Inflation is now thoroughly entrenched in India's economy, and some analysts fear that the United States could suffer the same fate if adjustments to monetary policy aren't made soon.
India's wholesale price index-based inflation rate in February accelerated to 9.89% from a year earlier. That was the fastest pace in 16 months, blowing past the Reserve Bank of India's (RBI) estimate for an 8.5% inflation rate at the end of March.
Soaring food prices were the primary driver of inflation. An index measuring wholesale prices of lentils, rice, vegetables and other food articles compiled by the commerce ministry rose 16.3% in the week ended March 6 from a year earlier after a 17.81% gain the previous week.
The surge in prices forced the RBI to raise interest rates Friday. The central bank increased its benchmark reverse repurchase rate to 3.5% from a record low 3.25% and the repurchase rate to 5% from 4.75%.
"Anchoring inflation expectations and containing overall inflation have become imperative," the RBI said in a statement. "As liquidity in the banking system will remain adequate, credit expansion for sustaining the recovery will not be affected."
However, many analysts are pointing fingers at India's central bank for leaving rates so low in the first place.
"The policy authorities have fallen significantly behind the curve and need to act much more aggressively than they have so far to clamp down on underlying inflation," Robert Prior-Wandesforde, a Singapore-based economist at HSBC Holdings PLC (NYSE ADR: HBC), told Bloomberg. "The Indian economy is further advanced in the economic cycle than most people believe."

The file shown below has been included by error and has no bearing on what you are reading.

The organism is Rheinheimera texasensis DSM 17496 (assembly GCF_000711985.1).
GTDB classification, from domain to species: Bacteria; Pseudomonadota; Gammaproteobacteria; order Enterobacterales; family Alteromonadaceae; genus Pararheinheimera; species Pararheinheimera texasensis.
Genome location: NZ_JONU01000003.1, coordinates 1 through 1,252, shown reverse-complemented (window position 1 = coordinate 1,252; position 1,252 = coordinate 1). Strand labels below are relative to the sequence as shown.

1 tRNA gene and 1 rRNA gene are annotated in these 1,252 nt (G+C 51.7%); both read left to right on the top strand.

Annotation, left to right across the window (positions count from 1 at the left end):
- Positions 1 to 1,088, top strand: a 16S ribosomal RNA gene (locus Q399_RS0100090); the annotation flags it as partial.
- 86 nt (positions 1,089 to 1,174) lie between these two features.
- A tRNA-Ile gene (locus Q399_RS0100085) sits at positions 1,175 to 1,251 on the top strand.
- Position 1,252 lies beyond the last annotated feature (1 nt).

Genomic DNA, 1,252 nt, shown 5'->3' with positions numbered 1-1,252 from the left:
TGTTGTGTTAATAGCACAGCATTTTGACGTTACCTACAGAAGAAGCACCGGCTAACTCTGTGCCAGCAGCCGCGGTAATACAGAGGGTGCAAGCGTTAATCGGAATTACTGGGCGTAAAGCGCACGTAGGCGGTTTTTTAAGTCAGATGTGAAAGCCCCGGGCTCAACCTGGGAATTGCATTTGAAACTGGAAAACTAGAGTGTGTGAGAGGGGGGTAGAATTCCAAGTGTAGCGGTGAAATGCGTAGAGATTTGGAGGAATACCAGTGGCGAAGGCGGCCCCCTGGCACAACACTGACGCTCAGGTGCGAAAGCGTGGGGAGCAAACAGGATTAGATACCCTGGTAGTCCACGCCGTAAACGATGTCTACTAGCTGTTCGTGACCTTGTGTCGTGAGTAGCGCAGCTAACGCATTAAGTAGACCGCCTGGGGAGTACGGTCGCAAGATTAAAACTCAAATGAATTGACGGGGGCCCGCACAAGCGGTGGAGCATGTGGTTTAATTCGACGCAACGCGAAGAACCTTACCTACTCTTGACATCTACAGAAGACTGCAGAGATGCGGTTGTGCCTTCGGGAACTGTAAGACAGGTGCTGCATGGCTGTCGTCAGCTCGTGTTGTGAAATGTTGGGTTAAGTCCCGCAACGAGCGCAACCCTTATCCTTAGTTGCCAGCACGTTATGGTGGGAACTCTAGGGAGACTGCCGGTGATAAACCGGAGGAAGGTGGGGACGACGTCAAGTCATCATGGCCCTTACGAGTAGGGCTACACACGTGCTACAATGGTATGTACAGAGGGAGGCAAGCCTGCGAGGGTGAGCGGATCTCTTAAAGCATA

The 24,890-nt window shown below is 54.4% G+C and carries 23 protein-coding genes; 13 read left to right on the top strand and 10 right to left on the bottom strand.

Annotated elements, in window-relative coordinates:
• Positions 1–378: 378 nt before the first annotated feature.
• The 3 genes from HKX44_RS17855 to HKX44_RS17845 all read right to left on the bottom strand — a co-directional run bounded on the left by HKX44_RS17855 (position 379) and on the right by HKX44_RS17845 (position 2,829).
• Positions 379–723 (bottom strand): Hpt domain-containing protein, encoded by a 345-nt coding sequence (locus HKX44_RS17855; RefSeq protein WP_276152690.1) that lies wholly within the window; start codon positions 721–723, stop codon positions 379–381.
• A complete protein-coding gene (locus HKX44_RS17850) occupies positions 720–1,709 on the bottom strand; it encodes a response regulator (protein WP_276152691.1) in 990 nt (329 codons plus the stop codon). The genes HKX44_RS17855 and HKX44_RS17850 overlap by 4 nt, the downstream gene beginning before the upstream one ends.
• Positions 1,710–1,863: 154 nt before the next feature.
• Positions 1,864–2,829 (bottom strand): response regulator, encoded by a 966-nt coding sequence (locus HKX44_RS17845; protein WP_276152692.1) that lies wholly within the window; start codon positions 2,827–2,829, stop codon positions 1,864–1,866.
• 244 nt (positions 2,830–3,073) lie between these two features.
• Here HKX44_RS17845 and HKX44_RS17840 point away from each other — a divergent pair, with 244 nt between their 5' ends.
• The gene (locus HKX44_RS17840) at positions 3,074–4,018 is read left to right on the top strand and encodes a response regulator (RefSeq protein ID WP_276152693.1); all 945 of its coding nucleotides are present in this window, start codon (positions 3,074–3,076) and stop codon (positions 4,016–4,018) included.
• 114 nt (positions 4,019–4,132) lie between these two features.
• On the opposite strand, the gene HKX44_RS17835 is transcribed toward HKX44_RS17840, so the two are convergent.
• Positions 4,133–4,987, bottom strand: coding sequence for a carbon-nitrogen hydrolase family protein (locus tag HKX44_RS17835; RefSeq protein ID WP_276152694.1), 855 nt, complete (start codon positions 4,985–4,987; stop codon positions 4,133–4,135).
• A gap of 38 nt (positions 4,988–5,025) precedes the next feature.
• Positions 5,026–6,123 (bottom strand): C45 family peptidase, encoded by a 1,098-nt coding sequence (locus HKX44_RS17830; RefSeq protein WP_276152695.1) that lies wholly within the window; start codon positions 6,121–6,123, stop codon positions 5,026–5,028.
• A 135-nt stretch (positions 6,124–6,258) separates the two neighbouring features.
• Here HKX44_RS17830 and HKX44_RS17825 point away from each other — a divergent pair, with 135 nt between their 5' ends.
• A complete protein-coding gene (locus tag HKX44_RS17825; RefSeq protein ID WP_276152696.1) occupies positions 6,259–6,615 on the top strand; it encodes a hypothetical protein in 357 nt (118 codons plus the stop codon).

India's economy could grow by 8.2% in the next fiscal year, compared to 7.2% in the year to March 31, according to the country's finance ministry. That makes India the second fastest major economy in the world behind China.
China's gross domestic product (GDP) expanded by 8.7% last year, and will likely exceed Beijing's target of 8% growth this year. However, China's economy is quickly becoming a victim of its own fast-paced growth.
China said last week that consumer prices jumped to a 16-month high of 2.7% in February, up from 1.5% in January and dangerously close to the nation's 3% target.
In China, as in India, the central bank is rushing to cool prices. The People's Bank of China (BOC) in January drained a net $20.1 billion (137 billion yuan) from the money market through its open-market operations. And most analysts believe an interest hike is imminent.
Meanwhile, the U.S. economy – which is not growing as fast as those of China and India – is still expanding faster than analysts anticipated, and it too could soon find itself fending off entrenched inflationary pressures.
Wholesale prices were down a seasonally adjusted 0.6% in February, the Labor Department reported Wednesday, a day after the Fed's one-day policy meeting where it reiterated the need to encourage economic growth through low interest rates.
Proof of tame inflation buys the Fed more time in deciding when to continue with its "exit strategy" and pull the trigger on a rate hike.
However, Money Morning Contributing Editor Martin Hutchinson says that's a mistake.
"Inflation isn't contagious," says Hutchinson, "unless of course the whole world has made the same economic mistake, in excessive money creation and budget deficits. Thus currently, it's contagious!"
"If the Fed is still going to be blathering on about deflation in a year in which inflation soars past 7%, we're in trouble," he added. "Unfortunately, it looks like that's the way it's going to be unless [Federal Reserve Governor Peter] Diamond turns out to be a secret Paul Volcker clone."
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